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To address these threats, environmental justice advocates have for years been on the front lines of the fight for clean water, air, and land. Two years ago, environmental justice and national environmental groups co-authored and launched the historic Equitable and Just National Climate Platform. The platform called on Congress and the administration to mobilize major investments in communities overburdened by pollution and harmed by systemic racism and economic inequality. And so far, the Biden administration is listening. Biden’s landmark executive order on climate change in his first days in office launched the Justice40 Initiative, a commitment to direct 40 percent of the benefits from infrastructure and clean energy investments to disadvantaged communities.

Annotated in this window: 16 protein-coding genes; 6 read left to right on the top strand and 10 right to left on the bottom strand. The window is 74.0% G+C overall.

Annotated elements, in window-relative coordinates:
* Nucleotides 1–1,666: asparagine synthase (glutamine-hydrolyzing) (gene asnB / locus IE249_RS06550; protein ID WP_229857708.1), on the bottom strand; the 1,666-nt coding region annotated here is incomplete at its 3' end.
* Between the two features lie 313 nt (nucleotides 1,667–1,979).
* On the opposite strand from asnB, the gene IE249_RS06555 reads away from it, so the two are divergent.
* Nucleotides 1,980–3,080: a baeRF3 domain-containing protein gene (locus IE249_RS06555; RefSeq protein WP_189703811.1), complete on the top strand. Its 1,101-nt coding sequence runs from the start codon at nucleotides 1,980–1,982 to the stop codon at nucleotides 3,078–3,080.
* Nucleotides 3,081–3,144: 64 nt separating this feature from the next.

Senate Majority Leader Charles SchumerChuck SchumerBiden discusses agenda with Schumer, Pelosi ahead of pivotal week CEOs urge Congress to raise debt limit or risk 'avoidable crisis' If .5 trillion 'infrastructure' bill fails, it's bye-bye for an increasingly unpopular Biden MORE (D-N.Y.) and House Speaker Nancy PelosiNancy PelosiOn The Money — Presented by Wells Fargo — Pelosi plows full speed ahead on jam-packed agenda Jan. 6 committee taps former Bush administration official as top lawyer Ocasio-Cortez, Bush push to add expanded unemployment in .5T spending plan MORE (D-Calif.) committed to a dual track legislative approach to pass the bipartisan infrastructure package only if the Build Back Better Plan, with essential investments in climate, jobs and justice, passes alongside it. There is no time to waste. Congress must move forward with this dual track process and pass a Build Back Better package that invests in tackling climate change by putting us on a path to achieving net-zero emissions by 2050. The Build Back Better Plan must prioritize investments in programs that deliver economic, public health and environmental benefits to the communities that need them the most.